Structural study of Sr{sub 2}CuO{sub 3+delta} by neutron powder diffraction

Description: Average crystal structures of superconducting Sr{sub 2}CuO{sub 3+{delta}} synthesized at ambient pressure from a hydroxometallate precursor were refined from neutron powder diffraction data. A simplified model was used to fit the modulated superstructures. Both compounds have an oxygen deficient La{sub 2}CuO{sub 4}-type tetragonal T structure with O vacancies located in the CuO{sub 2} planes, not in the Sr{sub 2}O{sub 2} layers. This raises important questions about the superconductivity in Sr{sub 2}CuO{sub 3+{delta}} reported to be a 70 K superconductor.
Date: November 1, 1996
Creator: Shimakawa, Y.; Jorgensen, J.D.; Mitchell, J.F.; Hunter, B.A.; Shaked, S.; Hinks, D.G. et al.
Partner: UNT Libraries Government Documents Department

Processing and properties of Ag-clad BSCCO superconductors

Description: Long lengths of mono- and multifilament Ag-clad BSCCO (Bi-Sr-Ca-Cu-O) conductors with critical current densities of >10{sup 4} A/cm{sup 2} at 77 K were fabricated by the powder-in-tube method. {Tc} magnets were assembled by stacking pancake coils fabricated from long tapes and then tested vs applied magnetic field at various temperatures. A magnet that contained {approx}2400 m of {Tc} conductor generated a field of 3.2 T at 4.2 K. In-situ tensile and bending properties of the Ag-clad conductors were studied. Multilayer Ag/superconductor composites were fabricated by chemical etching. Preliminary results with multilayer tapes show that continuous Ag reinforcement of the BSCCO core improves strain tolerance of the tapes so they can carry 90% of their initial I{sub c} at 1% bend strain desite a higher superconductor/Ag ratio than that of unreinforced tapes.
Date: March 1, 1996
Creator: Jammy, R.; Iyer, A.N.; Chudzik, M.; Balachandran, U. & Haldar, P.
Partner: UNT Libraries Government Documents Department

Simple model of the anisotropic penetration depth in high T{sub c} superconductors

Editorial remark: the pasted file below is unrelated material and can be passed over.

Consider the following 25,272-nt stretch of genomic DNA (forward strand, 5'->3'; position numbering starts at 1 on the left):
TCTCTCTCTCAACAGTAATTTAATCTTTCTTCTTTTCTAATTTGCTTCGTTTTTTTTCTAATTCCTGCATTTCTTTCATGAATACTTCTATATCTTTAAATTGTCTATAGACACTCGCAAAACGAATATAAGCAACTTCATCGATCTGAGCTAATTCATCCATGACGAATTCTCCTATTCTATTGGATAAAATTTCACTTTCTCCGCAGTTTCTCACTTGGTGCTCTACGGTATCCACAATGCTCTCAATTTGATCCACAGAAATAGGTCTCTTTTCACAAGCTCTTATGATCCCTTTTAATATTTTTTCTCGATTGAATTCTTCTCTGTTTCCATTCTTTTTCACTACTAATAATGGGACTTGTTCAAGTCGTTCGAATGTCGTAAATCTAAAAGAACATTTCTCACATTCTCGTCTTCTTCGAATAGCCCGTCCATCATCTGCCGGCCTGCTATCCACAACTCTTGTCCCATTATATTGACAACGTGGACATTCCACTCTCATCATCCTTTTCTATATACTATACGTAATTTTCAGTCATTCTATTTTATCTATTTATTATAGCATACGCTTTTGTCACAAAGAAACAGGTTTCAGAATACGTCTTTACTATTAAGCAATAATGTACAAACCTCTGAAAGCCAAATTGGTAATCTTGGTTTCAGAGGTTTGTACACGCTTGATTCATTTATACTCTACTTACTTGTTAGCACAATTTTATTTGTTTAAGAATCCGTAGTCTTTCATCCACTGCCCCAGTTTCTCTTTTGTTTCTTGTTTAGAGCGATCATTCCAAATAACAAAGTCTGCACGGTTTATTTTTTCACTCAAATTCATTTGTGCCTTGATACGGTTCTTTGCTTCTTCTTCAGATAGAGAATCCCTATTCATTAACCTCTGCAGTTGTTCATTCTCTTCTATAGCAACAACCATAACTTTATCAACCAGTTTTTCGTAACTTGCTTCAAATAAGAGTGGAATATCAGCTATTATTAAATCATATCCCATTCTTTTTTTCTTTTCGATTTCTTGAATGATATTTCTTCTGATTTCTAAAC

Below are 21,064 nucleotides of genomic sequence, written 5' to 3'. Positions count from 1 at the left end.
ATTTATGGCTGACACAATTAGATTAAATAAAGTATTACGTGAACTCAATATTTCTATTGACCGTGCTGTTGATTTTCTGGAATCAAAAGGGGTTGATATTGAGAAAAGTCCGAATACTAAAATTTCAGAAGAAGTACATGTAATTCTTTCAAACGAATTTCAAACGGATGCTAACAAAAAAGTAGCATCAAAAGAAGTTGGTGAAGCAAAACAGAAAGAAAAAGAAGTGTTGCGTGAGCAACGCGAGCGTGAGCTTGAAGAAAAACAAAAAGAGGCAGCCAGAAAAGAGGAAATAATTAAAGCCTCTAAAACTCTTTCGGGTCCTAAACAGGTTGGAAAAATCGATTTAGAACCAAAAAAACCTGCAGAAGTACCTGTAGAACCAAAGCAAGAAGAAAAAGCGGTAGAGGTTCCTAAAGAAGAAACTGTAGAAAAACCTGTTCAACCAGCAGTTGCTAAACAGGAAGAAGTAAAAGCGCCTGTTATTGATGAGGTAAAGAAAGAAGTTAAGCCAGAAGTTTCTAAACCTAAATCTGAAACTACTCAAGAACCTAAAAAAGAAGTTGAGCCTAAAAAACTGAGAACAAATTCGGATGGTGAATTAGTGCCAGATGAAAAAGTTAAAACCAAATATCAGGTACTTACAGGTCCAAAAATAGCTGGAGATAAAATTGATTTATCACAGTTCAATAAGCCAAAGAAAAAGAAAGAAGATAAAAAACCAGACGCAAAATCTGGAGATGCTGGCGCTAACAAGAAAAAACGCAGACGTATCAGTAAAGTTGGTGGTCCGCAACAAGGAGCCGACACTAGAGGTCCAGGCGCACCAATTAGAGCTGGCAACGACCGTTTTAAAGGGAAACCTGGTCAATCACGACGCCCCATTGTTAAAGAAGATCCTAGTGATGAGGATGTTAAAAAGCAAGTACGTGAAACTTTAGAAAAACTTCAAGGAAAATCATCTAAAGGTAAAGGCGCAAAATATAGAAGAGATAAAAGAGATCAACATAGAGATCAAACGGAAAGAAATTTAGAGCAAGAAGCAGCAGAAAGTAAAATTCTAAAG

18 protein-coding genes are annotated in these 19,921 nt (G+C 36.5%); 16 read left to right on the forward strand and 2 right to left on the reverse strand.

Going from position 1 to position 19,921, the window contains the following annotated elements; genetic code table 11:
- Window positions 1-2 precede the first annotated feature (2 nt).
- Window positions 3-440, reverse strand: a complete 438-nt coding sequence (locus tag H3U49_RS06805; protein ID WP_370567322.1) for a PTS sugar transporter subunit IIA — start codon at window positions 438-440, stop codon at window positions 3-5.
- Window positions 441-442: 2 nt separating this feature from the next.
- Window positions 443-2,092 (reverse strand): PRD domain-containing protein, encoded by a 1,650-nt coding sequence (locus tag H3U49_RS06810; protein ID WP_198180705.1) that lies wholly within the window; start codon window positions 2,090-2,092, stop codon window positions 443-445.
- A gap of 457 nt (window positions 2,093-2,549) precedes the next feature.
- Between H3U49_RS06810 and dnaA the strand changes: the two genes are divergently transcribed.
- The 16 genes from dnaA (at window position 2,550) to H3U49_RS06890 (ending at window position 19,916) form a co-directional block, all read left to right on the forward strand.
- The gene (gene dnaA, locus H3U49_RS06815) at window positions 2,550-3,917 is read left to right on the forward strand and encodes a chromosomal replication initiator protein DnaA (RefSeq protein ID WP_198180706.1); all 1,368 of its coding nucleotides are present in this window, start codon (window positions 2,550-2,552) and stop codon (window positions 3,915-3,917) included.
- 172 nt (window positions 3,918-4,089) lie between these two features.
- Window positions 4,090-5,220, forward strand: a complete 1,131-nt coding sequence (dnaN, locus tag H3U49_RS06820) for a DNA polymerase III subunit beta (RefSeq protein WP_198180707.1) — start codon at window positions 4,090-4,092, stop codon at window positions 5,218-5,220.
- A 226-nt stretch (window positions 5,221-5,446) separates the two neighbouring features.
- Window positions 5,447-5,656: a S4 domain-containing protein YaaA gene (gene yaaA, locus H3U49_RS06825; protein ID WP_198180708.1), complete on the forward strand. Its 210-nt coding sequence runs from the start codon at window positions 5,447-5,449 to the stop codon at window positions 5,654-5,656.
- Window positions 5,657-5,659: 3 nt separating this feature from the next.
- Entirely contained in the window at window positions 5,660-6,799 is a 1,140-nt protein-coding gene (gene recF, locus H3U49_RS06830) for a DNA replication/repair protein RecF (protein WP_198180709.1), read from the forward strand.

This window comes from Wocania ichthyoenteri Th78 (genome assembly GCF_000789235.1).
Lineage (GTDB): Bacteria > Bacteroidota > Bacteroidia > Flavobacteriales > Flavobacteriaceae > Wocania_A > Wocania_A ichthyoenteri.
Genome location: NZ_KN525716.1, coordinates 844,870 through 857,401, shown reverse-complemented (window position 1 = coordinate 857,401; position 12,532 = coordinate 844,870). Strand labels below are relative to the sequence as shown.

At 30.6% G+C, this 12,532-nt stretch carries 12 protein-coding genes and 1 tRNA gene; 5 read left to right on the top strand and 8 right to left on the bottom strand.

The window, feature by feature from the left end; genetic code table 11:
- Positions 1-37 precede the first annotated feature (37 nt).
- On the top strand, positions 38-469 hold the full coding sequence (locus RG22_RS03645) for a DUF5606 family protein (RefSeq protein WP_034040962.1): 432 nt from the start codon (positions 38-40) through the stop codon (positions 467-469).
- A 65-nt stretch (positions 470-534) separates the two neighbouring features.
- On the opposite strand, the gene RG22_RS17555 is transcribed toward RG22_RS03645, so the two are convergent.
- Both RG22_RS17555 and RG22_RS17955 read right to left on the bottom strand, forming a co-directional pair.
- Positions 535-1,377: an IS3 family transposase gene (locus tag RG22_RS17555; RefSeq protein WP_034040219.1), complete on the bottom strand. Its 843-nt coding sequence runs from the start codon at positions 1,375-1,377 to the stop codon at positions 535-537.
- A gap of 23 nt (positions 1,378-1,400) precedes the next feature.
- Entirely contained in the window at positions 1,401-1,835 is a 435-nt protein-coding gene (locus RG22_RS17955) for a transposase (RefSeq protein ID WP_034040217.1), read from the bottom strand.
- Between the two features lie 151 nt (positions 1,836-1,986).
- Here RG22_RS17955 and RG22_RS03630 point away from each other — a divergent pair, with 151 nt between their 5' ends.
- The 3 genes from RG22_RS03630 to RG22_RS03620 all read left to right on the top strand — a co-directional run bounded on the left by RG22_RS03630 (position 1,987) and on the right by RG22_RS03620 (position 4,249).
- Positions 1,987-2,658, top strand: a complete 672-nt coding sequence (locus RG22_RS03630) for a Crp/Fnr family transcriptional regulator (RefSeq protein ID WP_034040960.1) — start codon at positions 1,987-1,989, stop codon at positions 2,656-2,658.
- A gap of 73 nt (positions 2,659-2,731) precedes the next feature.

Description: We present a simple model of some high {Tc} cuprates based upon superconducting (S) and normal (N) layers, which quantitatively fits the data of Bonn et al. for the low-temperature T dependence of the penetration depths {lambda}{sub a,b,c} in untwinned YBa{sub 2}Cu{sub 3}O{sub 7-{delta}}, assuming s-wave intralyer pairing. This SN model also leads to anisotropic surface states, which complicate analysis of photoemission and tunneling measurements.
Date: April 1, 1996
Creator: Klemm, R.A. & Liu, S.H.
Partner: UNT Libraries Government Documents Department

Fabrication of high critical current density superconducting tapes by epitaxial deposition of YBCO thick films on biaxially textured metal substrates

Description: High critical current density YBa{sub 2}Cu{sub 3}O{sub 7-{delta}} (YBCO) tapes were fabricated by epitaxial deposition on rolling- assisted-biaxially-textured-substrates (RABiTS). The RABiTS technique uses well established, industrially scaleable, thermomechanical processes to impart a strong biaxial texture to a base metal. This is followed by vapor deposition of epitaxial buffer layers to yield chemically and structurally compatible surfaces. Epitaxial YBCO films grown on such substrates have critical current densities approaching 10{sup 6} A/cm{sup 2} at 77K in zero field and have field dependences similar to epitaxial films on single crystal ceramic substrates. Deposited conductors made using this technique offer a potential route for fabricating long lengths of high J{sub c} wire capable of carrying high currents in high magnetic fields and at elevated temperatures.
Date: December 31, 1996
Creator: Goyal, A.; Norton, D.P. & Paranthaman, M.